The art deco style appeared in the 1930s and marked a significant departure from villas and bungalows.
The arrival of the art deco housing style of the 1930s heralded a complete change from the ornate Victorian/Edwardian villas of the beginning of the 20th century and the more casual bungalows of the 1920s.
A wide range of problems and issues affecting design and structure – in particular, to do with weathertightness and moisture – will need to be considered as part of any art deco house renovation.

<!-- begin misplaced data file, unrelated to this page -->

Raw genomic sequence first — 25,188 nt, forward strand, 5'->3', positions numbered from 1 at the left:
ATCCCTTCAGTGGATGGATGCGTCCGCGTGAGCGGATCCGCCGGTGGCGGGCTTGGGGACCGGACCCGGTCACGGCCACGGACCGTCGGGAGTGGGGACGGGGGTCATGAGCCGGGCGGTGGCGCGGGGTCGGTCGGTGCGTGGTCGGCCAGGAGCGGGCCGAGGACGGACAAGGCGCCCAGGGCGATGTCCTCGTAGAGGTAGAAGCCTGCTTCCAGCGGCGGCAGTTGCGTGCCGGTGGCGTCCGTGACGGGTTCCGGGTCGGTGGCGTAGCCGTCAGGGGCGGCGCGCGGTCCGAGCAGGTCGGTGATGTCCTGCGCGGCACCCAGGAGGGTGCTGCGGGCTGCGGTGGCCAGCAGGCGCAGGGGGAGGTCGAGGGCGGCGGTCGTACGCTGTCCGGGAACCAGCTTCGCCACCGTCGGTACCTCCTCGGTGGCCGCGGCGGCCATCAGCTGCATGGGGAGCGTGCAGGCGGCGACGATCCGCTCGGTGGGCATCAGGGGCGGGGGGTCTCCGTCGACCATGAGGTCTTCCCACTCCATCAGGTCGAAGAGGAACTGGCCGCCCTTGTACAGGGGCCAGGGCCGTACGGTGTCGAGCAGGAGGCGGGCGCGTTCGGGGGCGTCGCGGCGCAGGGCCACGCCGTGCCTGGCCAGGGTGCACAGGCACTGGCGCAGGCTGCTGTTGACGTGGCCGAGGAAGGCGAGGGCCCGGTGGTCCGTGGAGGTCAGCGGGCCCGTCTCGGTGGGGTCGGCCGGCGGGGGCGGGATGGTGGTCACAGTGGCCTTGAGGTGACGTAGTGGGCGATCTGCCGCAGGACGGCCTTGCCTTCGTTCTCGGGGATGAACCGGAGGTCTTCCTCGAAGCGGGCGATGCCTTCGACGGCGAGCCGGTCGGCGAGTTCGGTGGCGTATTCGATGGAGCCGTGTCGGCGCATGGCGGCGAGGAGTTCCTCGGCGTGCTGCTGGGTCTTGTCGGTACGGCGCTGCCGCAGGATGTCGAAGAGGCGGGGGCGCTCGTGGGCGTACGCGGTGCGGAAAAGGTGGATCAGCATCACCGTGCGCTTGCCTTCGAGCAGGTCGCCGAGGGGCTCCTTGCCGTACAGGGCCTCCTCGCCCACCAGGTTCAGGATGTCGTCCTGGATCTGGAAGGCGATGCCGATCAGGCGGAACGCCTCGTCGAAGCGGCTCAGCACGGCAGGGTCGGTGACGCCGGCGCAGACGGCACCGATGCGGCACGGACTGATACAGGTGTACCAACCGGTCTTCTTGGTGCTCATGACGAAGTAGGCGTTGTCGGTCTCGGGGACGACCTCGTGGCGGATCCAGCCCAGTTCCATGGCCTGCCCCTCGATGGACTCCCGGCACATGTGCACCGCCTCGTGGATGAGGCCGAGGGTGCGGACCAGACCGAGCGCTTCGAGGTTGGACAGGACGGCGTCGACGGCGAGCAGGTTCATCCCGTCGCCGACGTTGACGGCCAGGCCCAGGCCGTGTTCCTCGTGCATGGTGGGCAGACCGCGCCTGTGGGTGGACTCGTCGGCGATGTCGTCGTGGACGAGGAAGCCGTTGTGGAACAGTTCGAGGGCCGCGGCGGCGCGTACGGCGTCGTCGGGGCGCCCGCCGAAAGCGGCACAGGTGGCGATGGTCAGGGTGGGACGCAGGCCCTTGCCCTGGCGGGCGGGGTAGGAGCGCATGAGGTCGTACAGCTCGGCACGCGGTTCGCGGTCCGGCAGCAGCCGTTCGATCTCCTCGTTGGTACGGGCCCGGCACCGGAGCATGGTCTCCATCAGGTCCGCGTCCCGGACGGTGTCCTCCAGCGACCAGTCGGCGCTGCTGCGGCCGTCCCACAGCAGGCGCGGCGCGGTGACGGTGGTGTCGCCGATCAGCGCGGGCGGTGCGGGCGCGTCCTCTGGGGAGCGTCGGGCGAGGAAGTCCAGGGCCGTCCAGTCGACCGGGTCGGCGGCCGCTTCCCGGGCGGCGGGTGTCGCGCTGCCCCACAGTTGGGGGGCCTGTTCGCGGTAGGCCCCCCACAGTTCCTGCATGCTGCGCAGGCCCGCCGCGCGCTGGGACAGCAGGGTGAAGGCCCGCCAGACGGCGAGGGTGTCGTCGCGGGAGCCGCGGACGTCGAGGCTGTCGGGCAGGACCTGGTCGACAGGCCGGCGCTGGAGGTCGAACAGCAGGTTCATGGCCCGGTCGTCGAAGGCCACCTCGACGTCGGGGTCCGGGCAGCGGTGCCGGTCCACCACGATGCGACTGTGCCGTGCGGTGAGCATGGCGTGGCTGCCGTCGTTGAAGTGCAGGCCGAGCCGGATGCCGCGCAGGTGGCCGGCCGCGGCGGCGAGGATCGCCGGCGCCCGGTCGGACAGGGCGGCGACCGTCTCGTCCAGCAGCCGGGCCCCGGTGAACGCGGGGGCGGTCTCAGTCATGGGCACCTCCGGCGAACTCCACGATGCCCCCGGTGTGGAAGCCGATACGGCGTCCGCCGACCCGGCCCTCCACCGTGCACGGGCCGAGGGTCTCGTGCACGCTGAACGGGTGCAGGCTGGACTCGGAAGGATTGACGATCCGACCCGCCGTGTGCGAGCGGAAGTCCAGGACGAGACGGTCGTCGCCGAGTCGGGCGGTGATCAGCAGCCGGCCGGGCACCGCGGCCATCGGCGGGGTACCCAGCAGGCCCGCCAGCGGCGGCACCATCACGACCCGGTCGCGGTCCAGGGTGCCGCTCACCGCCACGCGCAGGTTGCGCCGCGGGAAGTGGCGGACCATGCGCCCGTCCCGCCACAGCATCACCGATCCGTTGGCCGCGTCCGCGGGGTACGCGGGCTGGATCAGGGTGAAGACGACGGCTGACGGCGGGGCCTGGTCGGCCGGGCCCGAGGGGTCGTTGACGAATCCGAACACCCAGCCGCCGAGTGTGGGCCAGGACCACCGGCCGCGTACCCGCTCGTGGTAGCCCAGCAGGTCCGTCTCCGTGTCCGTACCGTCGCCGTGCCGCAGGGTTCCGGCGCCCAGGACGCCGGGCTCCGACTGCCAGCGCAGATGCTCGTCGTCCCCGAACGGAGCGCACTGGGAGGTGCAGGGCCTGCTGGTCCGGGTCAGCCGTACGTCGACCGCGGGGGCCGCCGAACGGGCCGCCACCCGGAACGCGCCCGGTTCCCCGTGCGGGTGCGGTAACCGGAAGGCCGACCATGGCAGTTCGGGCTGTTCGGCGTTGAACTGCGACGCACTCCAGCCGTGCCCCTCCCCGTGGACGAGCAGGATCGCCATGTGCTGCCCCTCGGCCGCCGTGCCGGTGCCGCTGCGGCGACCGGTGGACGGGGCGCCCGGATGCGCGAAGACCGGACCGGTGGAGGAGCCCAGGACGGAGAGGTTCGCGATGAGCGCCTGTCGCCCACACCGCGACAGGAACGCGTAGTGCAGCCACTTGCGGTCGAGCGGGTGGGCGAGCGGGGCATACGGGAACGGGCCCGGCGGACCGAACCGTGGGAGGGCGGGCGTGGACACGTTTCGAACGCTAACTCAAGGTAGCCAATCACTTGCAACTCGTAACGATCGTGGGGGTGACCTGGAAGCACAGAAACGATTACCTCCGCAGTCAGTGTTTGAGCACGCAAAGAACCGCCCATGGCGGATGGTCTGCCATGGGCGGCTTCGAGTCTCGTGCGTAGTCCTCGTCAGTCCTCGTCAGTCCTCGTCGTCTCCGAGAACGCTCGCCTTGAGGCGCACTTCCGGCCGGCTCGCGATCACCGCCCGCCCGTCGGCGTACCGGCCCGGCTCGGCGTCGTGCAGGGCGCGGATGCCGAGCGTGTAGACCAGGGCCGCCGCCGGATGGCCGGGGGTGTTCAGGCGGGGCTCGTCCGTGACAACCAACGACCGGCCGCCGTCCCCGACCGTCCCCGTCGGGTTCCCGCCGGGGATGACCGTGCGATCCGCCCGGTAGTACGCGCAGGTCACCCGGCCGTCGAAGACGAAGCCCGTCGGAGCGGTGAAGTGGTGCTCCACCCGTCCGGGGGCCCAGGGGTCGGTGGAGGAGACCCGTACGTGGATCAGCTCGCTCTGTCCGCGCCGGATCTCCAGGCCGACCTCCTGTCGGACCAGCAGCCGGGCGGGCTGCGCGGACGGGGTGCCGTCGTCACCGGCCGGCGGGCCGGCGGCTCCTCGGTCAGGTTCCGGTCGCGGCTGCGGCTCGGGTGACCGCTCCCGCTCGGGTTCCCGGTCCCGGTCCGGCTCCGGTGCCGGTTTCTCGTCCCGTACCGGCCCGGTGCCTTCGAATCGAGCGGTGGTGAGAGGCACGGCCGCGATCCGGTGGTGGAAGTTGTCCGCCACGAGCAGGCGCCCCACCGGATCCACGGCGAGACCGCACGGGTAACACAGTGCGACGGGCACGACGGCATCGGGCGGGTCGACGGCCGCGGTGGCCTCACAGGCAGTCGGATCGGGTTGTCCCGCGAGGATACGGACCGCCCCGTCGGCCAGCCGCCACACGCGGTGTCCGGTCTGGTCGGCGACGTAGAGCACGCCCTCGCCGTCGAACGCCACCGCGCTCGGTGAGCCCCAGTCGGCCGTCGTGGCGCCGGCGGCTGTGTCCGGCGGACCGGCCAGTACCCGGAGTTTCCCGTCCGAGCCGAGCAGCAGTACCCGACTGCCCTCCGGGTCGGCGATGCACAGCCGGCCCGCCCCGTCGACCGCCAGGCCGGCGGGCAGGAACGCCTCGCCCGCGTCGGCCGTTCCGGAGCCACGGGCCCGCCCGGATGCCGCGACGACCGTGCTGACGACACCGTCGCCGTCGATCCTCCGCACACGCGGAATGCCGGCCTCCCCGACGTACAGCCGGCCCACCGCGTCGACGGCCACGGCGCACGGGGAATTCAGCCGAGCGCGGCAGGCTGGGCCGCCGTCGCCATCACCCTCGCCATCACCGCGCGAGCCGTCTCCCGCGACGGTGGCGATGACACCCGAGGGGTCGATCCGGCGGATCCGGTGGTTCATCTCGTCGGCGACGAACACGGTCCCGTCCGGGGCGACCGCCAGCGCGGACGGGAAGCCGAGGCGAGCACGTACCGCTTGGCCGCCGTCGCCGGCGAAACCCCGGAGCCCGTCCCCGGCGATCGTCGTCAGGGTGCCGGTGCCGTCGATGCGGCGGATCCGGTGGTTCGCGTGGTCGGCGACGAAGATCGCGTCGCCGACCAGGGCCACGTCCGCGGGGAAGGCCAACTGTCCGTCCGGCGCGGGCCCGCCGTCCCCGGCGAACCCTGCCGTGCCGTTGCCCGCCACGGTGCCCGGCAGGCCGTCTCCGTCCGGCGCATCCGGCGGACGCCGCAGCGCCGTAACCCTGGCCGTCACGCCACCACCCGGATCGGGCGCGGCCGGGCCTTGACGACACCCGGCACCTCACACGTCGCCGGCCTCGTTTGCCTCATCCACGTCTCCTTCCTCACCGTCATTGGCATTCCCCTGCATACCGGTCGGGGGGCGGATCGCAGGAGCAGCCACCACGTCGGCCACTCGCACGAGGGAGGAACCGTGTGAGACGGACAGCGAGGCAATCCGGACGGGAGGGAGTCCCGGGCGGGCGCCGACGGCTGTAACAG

Most art deco houses have retained their original street appearance. However, it is common for other parts of the house to be modified or repaired.
Art deco houses were built without insulation, and typically still lack it. Adding insulation can be difficult.
The wooden floors in art deco houses often lack insulation, and some boards may be affected by borer, splitting or other damage.
Art deco houses typically had flat or low pitch roofs. Often, these are associated with weathertightness problems.
Art deco kitchens and bathrooms are likely to have been renovated to incorporate modern appliances and services.